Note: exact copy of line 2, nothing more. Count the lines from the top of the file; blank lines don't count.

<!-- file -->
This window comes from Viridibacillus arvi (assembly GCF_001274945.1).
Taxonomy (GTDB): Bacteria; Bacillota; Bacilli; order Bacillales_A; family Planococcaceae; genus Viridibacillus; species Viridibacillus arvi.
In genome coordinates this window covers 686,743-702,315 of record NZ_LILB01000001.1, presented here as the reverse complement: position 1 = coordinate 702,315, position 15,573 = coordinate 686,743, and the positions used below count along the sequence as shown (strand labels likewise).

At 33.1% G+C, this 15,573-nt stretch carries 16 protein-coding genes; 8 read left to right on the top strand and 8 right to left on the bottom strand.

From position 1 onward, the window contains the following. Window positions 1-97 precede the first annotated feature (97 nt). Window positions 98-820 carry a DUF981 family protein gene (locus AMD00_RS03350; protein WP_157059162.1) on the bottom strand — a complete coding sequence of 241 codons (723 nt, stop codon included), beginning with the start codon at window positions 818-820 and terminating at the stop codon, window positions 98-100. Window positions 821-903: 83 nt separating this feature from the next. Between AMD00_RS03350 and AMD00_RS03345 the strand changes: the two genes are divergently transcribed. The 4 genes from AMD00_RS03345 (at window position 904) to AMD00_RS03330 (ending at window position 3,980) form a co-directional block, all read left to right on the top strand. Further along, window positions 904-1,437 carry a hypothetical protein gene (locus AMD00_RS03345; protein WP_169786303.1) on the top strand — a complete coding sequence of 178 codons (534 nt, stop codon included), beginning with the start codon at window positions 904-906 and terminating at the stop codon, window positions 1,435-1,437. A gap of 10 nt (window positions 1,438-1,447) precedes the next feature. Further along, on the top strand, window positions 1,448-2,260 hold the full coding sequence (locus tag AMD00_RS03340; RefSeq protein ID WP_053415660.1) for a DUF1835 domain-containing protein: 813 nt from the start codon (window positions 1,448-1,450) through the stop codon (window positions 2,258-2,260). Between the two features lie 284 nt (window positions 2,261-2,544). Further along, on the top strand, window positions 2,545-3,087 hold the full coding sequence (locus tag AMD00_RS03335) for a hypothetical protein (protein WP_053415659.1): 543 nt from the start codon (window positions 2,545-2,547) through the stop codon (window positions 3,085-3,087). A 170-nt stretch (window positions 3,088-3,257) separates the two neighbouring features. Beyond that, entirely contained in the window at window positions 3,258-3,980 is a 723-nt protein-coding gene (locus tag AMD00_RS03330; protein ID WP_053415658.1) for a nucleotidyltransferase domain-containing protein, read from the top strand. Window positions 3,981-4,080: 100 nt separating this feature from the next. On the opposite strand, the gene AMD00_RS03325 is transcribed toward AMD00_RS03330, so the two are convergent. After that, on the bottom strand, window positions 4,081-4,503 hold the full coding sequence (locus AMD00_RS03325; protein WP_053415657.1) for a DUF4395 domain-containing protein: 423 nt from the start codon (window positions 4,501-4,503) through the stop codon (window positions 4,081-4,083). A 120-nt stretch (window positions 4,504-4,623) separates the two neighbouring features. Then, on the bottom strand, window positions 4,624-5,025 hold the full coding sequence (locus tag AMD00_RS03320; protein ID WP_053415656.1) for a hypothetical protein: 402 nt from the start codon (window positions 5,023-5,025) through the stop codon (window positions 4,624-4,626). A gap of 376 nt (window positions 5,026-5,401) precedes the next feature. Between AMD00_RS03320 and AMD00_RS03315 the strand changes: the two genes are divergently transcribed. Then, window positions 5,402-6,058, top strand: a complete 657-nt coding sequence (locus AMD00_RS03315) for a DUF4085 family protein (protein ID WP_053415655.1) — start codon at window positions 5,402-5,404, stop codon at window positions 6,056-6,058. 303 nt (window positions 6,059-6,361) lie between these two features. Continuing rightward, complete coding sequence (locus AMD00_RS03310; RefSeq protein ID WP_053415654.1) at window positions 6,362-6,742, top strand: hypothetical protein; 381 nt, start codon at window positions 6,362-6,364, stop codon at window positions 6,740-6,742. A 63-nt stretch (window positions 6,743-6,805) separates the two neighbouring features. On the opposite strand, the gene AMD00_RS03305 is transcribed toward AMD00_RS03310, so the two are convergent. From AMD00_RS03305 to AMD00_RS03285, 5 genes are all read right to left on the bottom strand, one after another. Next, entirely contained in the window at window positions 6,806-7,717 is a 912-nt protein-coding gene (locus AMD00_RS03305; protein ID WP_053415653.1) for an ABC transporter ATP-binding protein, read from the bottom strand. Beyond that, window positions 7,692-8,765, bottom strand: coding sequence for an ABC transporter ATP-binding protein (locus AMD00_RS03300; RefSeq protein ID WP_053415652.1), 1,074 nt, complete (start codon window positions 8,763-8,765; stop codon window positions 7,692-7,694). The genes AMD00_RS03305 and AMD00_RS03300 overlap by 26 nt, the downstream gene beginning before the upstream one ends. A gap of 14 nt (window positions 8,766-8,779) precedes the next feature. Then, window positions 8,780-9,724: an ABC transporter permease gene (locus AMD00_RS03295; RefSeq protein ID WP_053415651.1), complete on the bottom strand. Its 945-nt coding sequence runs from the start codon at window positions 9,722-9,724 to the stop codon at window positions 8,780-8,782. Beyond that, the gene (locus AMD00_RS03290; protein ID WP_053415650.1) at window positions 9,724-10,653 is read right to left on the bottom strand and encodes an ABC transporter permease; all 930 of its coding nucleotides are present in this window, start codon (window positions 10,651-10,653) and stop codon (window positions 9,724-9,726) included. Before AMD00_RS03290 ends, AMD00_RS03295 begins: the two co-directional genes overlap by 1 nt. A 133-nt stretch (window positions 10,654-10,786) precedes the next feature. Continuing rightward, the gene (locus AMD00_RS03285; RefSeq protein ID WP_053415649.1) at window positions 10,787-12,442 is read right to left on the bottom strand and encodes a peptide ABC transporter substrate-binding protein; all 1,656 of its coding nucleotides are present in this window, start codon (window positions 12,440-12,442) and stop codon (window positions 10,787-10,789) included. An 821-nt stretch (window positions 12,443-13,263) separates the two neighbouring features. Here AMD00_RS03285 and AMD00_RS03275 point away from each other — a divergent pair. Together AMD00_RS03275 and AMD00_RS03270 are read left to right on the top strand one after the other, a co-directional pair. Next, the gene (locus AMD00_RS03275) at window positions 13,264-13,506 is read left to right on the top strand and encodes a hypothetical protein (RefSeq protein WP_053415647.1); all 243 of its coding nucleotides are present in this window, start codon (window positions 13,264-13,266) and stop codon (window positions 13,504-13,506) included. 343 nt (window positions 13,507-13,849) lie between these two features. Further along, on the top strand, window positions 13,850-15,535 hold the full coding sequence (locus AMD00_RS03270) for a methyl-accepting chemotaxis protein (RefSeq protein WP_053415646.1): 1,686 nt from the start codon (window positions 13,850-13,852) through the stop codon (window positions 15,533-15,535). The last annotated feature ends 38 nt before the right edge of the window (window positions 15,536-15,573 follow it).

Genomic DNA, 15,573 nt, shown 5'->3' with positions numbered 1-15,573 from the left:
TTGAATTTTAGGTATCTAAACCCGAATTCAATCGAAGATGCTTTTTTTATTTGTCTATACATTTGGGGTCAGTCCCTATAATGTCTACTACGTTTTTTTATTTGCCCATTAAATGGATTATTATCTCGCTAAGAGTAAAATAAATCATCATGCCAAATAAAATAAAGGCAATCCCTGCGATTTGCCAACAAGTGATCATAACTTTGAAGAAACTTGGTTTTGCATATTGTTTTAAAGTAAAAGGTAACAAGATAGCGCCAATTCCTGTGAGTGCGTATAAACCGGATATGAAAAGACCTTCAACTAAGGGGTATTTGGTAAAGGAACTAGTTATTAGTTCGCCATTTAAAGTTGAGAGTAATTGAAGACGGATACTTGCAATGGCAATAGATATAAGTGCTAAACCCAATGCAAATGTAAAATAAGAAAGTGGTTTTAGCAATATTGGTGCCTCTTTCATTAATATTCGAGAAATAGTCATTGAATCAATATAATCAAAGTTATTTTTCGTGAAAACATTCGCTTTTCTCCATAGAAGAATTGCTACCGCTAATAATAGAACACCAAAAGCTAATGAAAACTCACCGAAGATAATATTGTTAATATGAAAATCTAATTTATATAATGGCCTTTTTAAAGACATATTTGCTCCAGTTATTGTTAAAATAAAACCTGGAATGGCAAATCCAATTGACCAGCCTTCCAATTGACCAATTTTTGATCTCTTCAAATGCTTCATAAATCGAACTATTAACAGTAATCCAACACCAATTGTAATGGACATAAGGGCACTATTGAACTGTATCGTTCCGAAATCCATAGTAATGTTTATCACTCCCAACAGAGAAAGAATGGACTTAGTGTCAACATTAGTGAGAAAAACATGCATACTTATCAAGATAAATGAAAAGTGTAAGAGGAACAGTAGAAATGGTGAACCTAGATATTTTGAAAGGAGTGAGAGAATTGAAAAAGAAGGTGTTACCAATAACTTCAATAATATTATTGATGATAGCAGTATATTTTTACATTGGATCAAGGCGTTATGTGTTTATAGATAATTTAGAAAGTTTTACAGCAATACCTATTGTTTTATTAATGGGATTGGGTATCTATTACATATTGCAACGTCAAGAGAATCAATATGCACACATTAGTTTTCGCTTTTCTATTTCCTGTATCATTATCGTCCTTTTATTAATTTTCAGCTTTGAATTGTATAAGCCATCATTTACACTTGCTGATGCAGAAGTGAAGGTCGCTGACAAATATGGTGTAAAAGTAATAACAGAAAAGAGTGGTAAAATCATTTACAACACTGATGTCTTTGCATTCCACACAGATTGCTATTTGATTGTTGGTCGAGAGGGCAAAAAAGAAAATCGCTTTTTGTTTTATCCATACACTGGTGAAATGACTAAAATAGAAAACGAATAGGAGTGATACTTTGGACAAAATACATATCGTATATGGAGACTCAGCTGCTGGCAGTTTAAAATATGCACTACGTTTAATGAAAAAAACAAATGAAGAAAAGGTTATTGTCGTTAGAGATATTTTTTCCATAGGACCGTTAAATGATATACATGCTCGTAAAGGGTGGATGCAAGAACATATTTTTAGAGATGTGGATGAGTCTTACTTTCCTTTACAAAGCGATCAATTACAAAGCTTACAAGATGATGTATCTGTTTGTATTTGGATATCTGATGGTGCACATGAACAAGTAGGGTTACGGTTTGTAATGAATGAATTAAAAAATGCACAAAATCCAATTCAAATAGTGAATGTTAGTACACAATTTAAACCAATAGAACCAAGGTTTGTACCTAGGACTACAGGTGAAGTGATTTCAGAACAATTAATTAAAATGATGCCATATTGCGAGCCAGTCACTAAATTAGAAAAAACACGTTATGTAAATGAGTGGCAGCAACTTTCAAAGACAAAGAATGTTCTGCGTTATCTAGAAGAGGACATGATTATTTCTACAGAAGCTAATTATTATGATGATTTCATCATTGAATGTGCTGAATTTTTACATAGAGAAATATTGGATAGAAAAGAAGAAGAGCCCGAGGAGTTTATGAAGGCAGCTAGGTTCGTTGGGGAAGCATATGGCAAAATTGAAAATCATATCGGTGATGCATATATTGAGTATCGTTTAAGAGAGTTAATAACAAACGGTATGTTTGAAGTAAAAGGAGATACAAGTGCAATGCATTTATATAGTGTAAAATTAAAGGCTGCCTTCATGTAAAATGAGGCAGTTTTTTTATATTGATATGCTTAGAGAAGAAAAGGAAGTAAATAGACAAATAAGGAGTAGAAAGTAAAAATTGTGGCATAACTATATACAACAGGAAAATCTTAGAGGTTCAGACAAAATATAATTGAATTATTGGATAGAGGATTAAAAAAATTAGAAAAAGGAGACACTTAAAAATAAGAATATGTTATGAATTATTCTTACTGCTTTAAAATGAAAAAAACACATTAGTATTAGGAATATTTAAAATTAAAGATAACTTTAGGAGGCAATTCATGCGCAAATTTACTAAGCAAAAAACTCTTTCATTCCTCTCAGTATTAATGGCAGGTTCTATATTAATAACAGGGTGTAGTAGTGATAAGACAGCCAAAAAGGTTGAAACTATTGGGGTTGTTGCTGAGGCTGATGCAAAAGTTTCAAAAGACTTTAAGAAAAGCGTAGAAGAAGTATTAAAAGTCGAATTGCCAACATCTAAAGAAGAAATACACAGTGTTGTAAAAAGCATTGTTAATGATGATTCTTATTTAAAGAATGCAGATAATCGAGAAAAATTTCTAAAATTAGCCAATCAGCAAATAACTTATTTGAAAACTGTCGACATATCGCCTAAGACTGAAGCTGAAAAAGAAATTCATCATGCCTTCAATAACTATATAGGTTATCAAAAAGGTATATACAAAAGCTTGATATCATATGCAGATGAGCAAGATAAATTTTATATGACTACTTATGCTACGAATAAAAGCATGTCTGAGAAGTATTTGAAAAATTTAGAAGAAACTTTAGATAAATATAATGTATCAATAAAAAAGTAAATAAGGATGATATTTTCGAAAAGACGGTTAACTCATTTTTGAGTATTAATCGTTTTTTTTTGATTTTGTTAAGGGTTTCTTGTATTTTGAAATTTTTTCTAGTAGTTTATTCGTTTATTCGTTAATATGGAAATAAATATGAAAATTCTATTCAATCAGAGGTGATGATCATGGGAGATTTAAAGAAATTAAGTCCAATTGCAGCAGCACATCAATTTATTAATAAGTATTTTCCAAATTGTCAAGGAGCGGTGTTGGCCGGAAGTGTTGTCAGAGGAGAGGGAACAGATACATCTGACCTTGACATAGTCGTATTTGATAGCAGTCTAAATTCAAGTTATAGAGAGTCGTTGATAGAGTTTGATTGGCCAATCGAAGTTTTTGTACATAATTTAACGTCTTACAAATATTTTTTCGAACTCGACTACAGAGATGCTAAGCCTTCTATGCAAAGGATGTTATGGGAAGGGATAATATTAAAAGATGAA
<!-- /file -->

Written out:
Taxonomy (GTDB): Bacteria; Bacillota; Bacilli; order Bacillales_A; family Planococcaceae; genus Viridibacillus; species Viridibacillus arvi.